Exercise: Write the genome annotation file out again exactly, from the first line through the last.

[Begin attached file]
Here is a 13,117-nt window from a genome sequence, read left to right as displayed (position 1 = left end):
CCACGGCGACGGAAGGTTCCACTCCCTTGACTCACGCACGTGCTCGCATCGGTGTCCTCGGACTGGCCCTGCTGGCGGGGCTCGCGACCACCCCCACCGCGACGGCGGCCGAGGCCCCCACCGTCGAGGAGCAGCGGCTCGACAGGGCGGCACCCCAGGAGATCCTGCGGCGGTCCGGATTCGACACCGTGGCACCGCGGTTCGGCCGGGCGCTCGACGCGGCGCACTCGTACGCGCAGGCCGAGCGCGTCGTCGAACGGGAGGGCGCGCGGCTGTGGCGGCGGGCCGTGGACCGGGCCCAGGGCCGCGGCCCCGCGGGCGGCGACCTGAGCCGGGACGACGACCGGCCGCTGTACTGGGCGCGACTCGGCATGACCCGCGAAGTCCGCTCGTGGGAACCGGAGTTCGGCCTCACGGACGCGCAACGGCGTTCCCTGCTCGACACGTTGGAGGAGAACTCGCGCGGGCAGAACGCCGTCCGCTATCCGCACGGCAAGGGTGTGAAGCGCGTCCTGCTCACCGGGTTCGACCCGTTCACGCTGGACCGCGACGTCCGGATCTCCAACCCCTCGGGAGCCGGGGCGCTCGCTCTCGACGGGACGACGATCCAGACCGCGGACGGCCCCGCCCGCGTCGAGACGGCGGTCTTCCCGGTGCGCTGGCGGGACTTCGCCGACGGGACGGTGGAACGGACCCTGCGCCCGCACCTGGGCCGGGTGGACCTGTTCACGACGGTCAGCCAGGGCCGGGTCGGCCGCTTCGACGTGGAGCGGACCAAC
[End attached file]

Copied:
Here is a 13,117-nt window from a genome sequence, read left to right as displayed (position 1 = left end):
CCACGGCGACGGAAGGTTCCACTCCCTTGACTCACGCACGTGCTCGCATCGGTGTCCTCGGACTGGCCCTGCTGGCGGGGCTCGCGACCACCCCCACCGCGACGGCGGCCGAGGCCCCCACCGTCGAGGAGCAGCGGCTCGACAGGGCGGCACCCCAGGAGATCCTGCGGCGGTCCGGATTCGACACCGTGGCACCGCGGTTCGGCCGGGCGCTCGACGCGGCGCACTCGTACGCGCAGGCCGAGCGCGTCGTCGAACGGGAGGGCGCGCGGCTGTGGCGGCGGGCCGTGGACCGGGCCCAGGGCCGCGGCCCCGCGGGCGGCGACCTGAGCCGGGACGACGACCGGCCGCTGTACTGGGCGCGACTCGGCATGACCCGCGAAGTCCGCTCGTGGGAACCGGAGTTCGGCCTCACGGACGCGCAACGGCGTTCCCTGCTCGACACGTTGGAGGAGAACTCGCGCGGGCAGAACGCCGTCCGCTATCCGCACGGCAAGGGTGTGAAGCGCGTCCTGCTCACCGGGTTCGACCCGTTCACGCTGGACCGCGACGTCCGGATCTCCAACCCCTCGGGAGCCGGGGCGCTCGCTCTCGACGGGACGACGATCCAGACCGCGGACGGCCCCGCCCGCGTCGAGACGGCGGTCTTCCCGGTGCGCTGGCGGGACTTCGCCGACGGGACGGTGGAACGGACCCTGCGCCCGCACCTGGGCCGGGTGGACCTGTTCACGACGGTCAGCCAGGGCCGGGTCGGCCGCTTCGACGTGGAGCGGACCAAC